New CCIV regime might help improve competitiveness of Aussie funds

The new corporate collective investment vehicle (CCIV) regime, that was proposed by the Federal Government, might help improve the international competitiveness of Australian fund manager and simplify some inbound Australian investment structures, KPMG said.

However, according to KPMG’s partners Natalie Raju and Jamie Levy, it was unclear how extensively the new regime would be used.

“Australia’s ability to attract foreign investment has for many years been sub-optimal due to the reluctance of certain overseas investors to put their money into trust structures,’ they said.

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“The CCIV regime would create an alternative for Australian Investment outside of traditional trust structures.”

They stressed that the new regime should also focus on the simplicity and cost-competitiveness as well as commercial advantages when compared to the existing Australian managed investment scheme (MIS) regime.

According to the experts, certain features of the proposed wholesale regime, such as the requirement for the corporate director to be an Australian public company, would present additional cost and complexity compared to the current requirements for a wholesale MIS.

Also, in case of the retail fund, the requirement to have a separate and independent depository entity with supervisory responsibilities, would impose a risk of additional costs compared to the structures currently in use.

Therefore KPMG’s recommendations submitted on the exposure draft included the necessity of:

  • Clear guidance on what steps are required in order to transition from an MIS to a CCIV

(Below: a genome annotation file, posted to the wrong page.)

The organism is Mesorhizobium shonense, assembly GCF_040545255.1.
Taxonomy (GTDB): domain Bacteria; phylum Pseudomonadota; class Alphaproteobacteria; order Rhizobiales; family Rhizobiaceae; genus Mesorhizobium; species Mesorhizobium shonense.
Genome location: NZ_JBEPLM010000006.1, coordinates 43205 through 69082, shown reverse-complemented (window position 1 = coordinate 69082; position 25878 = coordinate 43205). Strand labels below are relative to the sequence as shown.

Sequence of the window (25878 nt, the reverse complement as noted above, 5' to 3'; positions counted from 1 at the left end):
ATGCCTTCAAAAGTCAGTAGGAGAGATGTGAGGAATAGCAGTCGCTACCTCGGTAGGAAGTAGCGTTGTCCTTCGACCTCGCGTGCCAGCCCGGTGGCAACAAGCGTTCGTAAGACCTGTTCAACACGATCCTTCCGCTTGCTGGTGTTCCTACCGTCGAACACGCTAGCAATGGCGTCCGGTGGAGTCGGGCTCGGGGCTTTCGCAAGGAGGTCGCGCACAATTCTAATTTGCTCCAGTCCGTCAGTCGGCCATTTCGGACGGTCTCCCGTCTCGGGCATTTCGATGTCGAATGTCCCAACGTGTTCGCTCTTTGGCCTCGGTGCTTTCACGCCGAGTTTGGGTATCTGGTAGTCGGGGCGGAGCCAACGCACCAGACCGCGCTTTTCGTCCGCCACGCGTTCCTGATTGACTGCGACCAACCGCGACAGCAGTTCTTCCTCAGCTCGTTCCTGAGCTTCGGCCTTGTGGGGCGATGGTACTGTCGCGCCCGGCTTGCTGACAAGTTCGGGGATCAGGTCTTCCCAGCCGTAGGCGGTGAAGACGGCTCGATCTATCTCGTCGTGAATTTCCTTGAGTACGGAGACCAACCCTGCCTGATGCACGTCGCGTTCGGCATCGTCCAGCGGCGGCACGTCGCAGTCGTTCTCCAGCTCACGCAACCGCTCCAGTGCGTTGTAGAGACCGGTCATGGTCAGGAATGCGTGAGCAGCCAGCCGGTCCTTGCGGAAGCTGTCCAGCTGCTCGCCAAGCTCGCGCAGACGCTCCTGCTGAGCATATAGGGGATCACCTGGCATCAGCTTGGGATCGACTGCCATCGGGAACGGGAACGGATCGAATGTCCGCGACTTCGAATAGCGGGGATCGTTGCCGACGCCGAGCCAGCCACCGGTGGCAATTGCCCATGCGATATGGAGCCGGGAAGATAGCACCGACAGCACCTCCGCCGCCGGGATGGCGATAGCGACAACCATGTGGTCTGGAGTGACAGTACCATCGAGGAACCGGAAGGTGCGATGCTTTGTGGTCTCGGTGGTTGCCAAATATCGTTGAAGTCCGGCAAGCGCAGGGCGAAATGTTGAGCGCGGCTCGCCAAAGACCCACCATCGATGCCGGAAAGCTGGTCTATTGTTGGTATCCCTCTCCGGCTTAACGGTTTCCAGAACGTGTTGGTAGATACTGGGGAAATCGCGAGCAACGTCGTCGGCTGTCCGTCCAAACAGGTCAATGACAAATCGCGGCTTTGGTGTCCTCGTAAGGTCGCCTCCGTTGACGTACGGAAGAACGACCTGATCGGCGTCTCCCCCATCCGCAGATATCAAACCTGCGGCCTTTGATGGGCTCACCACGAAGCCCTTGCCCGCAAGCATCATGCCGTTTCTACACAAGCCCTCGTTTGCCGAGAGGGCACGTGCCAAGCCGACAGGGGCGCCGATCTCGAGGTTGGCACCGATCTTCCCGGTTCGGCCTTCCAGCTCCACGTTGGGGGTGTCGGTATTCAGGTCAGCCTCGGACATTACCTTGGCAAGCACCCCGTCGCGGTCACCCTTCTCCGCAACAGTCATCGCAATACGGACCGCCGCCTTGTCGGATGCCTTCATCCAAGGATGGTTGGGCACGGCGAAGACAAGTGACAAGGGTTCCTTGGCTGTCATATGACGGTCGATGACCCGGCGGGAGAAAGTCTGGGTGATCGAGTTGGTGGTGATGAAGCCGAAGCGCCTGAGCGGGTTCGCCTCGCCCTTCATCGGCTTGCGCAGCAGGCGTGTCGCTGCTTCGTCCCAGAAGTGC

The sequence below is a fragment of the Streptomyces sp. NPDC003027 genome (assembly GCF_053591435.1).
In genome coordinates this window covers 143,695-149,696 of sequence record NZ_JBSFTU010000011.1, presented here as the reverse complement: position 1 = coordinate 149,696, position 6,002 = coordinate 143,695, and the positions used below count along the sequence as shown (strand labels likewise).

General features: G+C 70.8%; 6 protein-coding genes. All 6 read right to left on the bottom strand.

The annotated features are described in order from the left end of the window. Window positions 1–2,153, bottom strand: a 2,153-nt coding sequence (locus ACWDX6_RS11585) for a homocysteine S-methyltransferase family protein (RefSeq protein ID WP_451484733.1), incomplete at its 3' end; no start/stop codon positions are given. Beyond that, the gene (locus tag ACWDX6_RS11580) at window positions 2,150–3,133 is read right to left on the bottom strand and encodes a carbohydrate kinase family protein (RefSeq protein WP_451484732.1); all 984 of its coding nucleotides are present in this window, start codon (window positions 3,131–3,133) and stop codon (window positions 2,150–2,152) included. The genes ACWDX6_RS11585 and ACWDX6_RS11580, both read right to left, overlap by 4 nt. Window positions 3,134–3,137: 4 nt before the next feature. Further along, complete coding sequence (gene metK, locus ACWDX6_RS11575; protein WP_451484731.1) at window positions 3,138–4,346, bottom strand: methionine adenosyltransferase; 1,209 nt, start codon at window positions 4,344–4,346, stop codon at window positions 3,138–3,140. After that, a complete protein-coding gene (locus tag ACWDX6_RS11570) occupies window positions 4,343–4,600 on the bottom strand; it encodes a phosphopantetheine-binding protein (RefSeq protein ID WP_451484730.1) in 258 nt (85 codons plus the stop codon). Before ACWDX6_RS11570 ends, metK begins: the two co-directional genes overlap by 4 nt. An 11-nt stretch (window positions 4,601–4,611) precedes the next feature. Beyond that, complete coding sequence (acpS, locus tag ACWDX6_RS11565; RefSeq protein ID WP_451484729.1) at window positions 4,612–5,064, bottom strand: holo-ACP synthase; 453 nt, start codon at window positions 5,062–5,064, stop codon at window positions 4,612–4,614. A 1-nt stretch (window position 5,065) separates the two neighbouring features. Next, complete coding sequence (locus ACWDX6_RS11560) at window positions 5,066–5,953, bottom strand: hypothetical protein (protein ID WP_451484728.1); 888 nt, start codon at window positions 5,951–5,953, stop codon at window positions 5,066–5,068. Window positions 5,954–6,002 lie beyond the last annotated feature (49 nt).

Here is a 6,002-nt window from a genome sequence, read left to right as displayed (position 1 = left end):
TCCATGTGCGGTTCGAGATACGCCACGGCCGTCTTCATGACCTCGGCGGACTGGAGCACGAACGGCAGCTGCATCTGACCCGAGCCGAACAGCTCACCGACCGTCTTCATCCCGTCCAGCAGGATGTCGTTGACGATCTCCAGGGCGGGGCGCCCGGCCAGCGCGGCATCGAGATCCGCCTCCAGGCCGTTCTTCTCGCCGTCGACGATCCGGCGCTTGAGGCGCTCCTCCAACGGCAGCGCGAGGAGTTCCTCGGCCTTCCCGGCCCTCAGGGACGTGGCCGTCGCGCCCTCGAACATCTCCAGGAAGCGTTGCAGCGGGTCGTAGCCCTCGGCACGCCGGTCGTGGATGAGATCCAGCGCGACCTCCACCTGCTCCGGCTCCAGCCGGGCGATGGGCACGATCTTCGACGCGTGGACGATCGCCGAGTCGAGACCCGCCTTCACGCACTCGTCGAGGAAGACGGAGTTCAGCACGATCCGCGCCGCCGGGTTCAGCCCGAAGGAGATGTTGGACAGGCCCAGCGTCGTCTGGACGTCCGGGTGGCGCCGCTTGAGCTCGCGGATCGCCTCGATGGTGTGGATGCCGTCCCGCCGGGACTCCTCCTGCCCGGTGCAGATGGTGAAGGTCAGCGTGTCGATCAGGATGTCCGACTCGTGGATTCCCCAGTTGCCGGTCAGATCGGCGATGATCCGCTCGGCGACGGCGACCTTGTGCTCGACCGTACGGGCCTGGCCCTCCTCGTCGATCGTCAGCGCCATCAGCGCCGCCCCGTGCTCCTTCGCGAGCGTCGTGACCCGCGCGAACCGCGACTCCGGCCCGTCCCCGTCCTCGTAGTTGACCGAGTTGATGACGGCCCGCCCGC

• The tax legislation that would allow a capital gains tax (CGT) rollover on transitioning from a MIS to a CCIV
  • CCIV should be allowed to distribute surplus cash flow on a “tax-deferred” basis in the same way as an MIS is able to
  • Commitment to a post-implementation review of the effectiveness of the CCIV within two years of the legislation entering into force
  • A sub-fund of a CCIV should be protected from creditors of any other sub-fund of the same CCIV, in the event that any of those other sub-funds should become insolvent
  • The test for depositary’s independence should be modified such that the sole requirement was for it to have a minimum number of independent directors
  • Retail investments in the CCIV by employees of the corporate director or of the investment manager should not cause the CCIV to be classified as retail
  • The requirement for the corporate director of a wholesale CCIV to be a public company should be deleted and the registration as a CCIV should be a component of the corporate director incorporation process



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